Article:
About Us

In early 2008, a group of enthusiastic youngsters took courage to create an independent civic initiative, which would aim at strengthening citizens’ influence in decision-making, and has been named ‘FOL’08’. This civic initiative has, during the first year of Kosovo state-building, been active in targeting various issues and institutions responsible in order to serve as a critical voice of good governance, based on democratic principles, transparent and accountable institutions, as well as law-making and its implementation and with participation of citizens, thereby calling for critical and constructive opposition against non-functional policies, and abuse of political power. Over more than a year of its existence, FOL’08 has played the role for which it has been created, raising the voice against the violation of citizens’ interests, diverting of the state-building process and development of democracy.

Reaction has been the fundamental device that has enabled FOL ’08 to perform. Being a new civic initiative, FOL’08 has proven a high overall dissatisfaction with developments in society, and tried to express it through democratic means, namely performance, often combined with artistic elements. The largest civic action was organized by FOL’08 in January 2009, in which together with several other civil society organisations (Syri i Vizionit, INPO, KCIC and CBM) has, over a week, collected 10,529 signatures of citizens against increasing the electricity tariff.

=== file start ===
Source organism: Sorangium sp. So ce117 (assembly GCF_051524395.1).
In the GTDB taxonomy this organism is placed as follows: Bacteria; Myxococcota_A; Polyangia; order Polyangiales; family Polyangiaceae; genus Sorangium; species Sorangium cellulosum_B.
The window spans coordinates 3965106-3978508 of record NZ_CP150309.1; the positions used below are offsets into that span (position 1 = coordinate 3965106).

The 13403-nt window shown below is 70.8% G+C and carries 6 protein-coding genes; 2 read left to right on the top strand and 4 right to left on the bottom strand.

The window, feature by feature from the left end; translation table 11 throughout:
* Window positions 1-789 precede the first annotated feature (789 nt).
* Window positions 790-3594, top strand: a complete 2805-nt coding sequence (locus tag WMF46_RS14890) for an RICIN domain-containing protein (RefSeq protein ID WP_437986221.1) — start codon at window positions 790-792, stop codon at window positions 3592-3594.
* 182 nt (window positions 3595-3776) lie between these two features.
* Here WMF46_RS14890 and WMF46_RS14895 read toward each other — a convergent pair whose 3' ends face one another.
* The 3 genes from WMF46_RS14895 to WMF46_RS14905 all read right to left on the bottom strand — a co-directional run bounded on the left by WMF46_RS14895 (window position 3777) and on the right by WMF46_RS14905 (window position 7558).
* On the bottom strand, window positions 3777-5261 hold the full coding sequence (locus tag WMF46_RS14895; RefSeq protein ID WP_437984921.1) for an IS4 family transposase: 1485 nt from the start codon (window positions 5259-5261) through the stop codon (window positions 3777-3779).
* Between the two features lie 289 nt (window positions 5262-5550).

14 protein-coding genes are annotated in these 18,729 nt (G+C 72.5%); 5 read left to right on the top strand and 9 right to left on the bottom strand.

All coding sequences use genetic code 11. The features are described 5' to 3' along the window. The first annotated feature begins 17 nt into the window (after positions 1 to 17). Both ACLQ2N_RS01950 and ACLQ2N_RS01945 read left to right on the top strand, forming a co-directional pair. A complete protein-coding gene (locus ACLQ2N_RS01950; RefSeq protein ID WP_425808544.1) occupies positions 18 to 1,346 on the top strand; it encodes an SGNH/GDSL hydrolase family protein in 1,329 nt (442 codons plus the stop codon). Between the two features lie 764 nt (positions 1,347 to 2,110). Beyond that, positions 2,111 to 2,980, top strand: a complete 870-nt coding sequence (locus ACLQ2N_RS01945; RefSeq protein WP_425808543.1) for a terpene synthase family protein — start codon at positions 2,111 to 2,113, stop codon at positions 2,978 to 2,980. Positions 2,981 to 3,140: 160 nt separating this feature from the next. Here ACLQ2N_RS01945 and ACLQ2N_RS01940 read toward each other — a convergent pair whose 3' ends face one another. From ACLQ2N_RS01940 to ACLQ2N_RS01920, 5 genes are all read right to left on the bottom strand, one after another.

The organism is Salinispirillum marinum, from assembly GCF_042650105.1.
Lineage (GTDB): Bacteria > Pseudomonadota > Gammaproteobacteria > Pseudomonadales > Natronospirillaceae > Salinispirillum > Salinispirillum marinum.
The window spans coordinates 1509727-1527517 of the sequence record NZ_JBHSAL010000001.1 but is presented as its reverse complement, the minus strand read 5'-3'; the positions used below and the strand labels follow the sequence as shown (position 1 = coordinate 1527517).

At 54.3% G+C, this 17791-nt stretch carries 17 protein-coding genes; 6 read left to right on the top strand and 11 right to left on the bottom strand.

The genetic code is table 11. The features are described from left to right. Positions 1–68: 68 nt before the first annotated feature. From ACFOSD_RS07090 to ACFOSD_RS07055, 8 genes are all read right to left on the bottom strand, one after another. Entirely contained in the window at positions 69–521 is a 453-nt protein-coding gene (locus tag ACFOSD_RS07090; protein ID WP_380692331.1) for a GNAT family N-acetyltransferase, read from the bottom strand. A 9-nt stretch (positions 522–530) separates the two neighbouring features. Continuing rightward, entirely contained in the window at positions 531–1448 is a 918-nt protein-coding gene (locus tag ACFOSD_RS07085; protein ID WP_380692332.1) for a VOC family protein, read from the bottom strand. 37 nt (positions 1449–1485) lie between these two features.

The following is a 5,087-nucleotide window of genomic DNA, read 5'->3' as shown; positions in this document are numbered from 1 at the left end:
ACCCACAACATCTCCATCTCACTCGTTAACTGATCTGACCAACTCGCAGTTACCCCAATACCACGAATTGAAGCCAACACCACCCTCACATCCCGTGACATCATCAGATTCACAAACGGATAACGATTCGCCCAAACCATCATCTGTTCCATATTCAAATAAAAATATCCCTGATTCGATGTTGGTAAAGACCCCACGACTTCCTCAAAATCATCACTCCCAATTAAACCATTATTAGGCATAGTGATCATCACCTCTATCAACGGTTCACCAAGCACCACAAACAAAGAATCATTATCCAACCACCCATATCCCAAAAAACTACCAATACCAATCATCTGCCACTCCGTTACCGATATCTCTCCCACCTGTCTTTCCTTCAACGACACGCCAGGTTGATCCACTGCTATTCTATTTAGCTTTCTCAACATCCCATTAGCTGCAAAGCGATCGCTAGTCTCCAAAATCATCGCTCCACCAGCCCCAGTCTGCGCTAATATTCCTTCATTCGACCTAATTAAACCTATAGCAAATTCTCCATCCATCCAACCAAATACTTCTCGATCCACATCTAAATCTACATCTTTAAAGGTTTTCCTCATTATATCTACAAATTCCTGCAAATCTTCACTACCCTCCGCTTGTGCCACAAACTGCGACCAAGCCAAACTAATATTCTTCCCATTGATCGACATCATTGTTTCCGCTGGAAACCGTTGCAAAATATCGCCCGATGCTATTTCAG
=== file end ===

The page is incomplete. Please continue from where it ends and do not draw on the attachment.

The Ad-hoc Coalition of Civil Society Organisations against Rising Electricity Tariff has, on 26 January 2009, officially begun with signing the petition against rising electricity tariff. The Civic Action FOL ’08 has been in contact with all partner organizations, which have confirmed that the signing of petition has started in six target centres: Prishtina, Prizren, Peja, Gjilan, Ferizaj and Mitrovica.

Following signing of 10529 citizens’ signatures, the Civic Action FOL’08 has met the Chairman of the Parliamentary Committee on Human Rights, Gender Equality, Missing Persons and Petitions. Although the petition had to make its way into the agenda of a session of the Assembly of Kosovo, which was an obligation deriving from the Constitution of Kosovo, this did not happen.